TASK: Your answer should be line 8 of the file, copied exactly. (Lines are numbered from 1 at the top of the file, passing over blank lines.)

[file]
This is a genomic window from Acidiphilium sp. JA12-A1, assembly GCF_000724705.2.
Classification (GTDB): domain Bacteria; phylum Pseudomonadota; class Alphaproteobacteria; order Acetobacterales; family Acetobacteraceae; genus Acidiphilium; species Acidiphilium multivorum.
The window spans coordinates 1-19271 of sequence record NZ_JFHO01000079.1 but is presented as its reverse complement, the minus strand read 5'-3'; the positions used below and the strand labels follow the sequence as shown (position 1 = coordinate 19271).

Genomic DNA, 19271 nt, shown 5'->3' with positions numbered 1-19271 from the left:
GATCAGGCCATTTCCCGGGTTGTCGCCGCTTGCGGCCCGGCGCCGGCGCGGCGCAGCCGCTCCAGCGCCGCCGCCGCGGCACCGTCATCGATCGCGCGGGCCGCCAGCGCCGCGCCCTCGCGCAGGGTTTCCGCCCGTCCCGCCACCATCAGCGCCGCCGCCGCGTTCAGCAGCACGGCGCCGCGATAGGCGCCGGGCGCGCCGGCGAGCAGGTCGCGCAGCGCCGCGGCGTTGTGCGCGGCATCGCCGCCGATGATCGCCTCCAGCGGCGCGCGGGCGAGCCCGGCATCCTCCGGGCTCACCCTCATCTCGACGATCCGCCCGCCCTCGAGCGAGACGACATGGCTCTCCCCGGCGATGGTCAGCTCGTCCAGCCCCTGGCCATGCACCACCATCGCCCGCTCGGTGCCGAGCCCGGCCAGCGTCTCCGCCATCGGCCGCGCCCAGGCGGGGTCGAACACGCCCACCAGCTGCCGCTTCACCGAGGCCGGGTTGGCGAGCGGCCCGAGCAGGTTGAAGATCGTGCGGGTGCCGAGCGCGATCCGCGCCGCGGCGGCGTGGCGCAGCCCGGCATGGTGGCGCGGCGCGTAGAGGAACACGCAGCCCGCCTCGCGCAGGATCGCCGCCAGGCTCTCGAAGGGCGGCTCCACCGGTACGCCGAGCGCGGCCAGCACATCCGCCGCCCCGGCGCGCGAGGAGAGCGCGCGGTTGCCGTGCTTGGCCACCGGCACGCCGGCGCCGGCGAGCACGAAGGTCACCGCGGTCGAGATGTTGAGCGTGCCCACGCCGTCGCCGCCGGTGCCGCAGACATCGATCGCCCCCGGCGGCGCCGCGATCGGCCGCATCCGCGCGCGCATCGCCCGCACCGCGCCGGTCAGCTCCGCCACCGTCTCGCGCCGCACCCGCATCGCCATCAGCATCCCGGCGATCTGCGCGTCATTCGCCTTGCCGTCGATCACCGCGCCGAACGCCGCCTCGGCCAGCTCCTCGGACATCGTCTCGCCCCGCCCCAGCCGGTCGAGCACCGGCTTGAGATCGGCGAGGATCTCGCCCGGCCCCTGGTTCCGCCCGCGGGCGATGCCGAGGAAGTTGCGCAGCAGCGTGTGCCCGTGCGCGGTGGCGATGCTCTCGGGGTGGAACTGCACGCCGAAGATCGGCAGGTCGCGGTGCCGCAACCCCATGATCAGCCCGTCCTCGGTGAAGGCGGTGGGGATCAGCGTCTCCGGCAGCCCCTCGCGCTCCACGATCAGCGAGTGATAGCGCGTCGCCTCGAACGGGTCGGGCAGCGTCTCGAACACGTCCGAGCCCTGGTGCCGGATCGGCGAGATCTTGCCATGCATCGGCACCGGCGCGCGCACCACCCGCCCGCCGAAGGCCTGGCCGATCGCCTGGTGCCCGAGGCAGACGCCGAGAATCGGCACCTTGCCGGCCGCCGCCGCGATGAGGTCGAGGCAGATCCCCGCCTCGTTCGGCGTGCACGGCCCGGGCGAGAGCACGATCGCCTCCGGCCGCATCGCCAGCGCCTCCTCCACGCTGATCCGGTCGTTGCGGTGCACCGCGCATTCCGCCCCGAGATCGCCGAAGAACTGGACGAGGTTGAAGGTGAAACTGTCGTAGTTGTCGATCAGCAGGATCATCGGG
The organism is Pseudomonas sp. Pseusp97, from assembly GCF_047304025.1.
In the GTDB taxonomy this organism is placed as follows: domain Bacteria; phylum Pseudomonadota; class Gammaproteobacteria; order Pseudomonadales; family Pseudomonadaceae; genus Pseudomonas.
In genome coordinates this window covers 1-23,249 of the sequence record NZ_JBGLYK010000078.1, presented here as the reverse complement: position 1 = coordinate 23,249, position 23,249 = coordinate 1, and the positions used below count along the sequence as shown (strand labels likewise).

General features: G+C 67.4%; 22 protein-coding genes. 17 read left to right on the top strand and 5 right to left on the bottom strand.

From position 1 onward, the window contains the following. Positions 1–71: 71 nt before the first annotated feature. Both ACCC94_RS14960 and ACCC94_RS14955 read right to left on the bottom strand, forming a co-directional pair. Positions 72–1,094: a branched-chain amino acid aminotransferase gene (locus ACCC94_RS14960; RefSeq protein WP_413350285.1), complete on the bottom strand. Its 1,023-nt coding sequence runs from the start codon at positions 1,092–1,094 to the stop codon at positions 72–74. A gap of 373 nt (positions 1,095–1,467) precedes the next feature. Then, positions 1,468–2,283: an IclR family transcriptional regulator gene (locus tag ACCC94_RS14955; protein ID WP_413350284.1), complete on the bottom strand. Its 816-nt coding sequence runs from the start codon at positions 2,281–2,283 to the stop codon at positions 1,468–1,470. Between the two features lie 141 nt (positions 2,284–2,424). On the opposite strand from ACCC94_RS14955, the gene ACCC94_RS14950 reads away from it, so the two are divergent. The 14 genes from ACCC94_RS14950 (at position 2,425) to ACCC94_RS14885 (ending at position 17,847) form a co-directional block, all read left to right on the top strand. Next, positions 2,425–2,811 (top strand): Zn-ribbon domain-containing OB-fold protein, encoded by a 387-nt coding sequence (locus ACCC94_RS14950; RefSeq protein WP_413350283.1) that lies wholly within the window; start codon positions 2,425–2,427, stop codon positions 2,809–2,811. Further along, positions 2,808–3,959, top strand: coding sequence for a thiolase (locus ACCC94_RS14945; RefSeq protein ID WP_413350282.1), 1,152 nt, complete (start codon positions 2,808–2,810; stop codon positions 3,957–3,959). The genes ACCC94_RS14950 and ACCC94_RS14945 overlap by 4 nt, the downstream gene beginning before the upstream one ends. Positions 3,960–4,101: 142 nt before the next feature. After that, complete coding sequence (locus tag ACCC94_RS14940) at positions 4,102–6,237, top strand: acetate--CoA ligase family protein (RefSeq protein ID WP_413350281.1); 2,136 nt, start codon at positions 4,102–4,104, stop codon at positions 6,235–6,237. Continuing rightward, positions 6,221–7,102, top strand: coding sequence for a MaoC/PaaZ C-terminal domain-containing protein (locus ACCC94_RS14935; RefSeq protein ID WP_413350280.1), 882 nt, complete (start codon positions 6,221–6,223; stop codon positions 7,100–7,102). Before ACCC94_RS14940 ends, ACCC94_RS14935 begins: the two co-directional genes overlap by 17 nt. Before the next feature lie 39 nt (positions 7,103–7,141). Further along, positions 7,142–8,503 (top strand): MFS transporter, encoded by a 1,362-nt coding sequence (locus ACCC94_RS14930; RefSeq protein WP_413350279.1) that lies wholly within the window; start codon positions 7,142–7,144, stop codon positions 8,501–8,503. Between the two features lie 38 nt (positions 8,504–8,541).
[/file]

In genome coordinates this window covers 1-23,249 of the sequence record NZ_JBGLYK010000078.1, presented here as the reverse complement: position 1 = coordinate 23,249, position 23,249 = coordinate 1, and the positions used below count along the sequence as shown (strand labels likewise).